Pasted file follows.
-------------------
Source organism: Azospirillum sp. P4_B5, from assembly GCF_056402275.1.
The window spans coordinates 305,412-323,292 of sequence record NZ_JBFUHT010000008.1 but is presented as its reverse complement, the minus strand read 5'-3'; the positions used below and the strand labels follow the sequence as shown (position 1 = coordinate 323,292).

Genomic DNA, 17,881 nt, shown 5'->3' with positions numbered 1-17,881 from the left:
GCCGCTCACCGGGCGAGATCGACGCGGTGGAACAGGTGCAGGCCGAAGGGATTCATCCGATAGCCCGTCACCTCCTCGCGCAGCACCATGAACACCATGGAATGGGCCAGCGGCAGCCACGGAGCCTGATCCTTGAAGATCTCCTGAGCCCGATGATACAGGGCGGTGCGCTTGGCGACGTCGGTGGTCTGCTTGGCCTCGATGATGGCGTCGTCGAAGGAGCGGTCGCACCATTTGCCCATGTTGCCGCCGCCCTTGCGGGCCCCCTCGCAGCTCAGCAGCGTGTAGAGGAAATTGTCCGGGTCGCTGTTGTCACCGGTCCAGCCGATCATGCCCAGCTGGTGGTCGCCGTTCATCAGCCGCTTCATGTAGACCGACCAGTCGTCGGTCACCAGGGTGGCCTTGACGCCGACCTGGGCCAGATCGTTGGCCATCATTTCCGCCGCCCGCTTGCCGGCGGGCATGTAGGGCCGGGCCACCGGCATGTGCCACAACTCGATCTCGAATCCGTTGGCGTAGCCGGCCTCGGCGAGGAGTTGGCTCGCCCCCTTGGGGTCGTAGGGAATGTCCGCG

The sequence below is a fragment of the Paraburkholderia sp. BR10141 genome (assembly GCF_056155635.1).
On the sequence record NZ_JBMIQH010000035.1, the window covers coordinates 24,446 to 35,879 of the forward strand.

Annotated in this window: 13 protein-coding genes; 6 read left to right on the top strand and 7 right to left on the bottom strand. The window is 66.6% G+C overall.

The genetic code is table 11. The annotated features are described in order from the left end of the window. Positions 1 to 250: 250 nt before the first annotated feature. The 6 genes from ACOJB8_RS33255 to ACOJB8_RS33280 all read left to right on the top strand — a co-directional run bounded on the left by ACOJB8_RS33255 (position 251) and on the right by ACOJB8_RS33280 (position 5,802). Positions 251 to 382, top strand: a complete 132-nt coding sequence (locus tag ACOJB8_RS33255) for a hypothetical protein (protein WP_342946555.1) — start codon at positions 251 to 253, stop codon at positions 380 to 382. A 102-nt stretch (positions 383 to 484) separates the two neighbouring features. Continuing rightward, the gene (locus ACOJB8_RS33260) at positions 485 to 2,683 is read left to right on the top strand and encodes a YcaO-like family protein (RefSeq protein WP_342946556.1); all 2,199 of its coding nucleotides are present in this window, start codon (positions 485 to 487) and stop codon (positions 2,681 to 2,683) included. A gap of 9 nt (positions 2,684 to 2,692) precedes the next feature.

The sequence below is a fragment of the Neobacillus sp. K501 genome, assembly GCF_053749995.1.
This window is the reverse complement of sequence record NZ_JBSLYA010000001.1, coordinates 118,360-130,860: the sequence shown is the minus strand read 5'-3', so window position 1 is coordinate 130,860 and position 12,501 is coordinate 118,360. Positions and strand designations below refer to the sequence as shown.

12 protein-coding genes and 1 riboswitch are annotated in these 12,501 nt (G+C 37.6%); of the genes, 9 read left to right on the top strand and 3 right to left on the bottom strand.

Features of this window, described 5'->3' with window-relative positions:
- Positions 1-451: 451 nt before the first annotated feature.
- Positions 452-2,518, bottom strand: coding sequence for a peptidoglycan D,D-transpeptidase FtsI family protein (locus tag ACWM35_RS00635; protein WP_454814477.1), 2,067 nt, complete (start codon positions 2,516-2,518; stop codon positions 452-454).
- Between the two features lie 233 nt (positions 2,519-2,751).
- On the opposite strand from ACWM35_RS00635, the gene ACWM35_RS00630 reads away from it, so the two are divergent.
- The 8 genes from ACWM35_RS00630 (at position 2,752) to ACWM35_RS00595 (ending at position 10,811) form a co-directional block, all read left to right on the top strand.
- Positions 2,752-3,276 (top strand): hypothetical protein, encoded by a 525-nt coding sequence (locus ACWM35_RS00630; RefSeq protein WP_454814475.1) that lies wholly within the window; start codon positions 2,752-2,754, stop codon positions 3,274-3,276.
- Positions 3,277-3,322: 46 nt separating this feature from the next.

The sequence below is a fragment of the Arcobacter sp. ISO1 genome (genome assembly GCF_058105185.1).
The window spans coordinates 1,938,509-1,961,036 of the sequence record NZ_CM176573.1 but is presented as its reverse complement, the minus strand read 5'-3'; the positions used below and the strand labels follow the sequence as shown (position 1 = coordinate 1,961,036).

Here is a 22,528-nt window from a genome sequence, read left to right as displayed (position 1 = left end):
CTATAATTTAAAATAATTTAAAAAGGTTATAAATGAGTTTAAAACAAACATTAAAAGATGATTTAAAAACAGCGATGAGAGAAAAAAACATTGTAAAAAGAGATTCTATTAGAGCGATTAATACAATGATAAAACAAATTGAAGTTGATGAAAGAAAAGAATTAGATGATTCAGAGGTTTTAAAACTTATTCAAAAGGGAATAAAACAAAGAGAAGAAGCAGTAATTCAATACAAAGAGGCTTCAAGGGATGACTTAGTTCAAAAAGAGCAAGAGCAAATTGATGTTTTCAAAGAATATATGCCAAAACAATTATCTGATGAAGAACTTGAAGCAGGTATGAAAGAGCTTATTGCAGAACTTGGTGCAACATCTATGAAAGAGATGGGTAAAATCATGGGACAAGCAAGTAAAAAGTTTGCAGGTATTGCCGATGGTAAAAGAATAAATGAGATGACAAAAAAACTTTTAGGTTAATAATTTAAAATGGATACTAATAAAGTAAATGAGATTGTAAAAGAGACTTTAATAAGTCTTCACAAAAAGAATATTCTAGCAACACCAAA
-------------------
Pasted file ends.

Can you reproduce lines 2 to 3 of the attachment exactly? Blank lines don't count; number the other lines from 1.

The window spans coordinates 305,412-323,292 of sequence record NZ_JBFUHT010000008.1 but is presented as its reverse complement, the minus strand read 5'-3'; the positions used below and the strand labels follow the sequence as shown (position 1 = coordinate 323,292).

Genomic DNA, 17,881 nt, shown 5'->3' with positions numbered 1-17,881 from the left: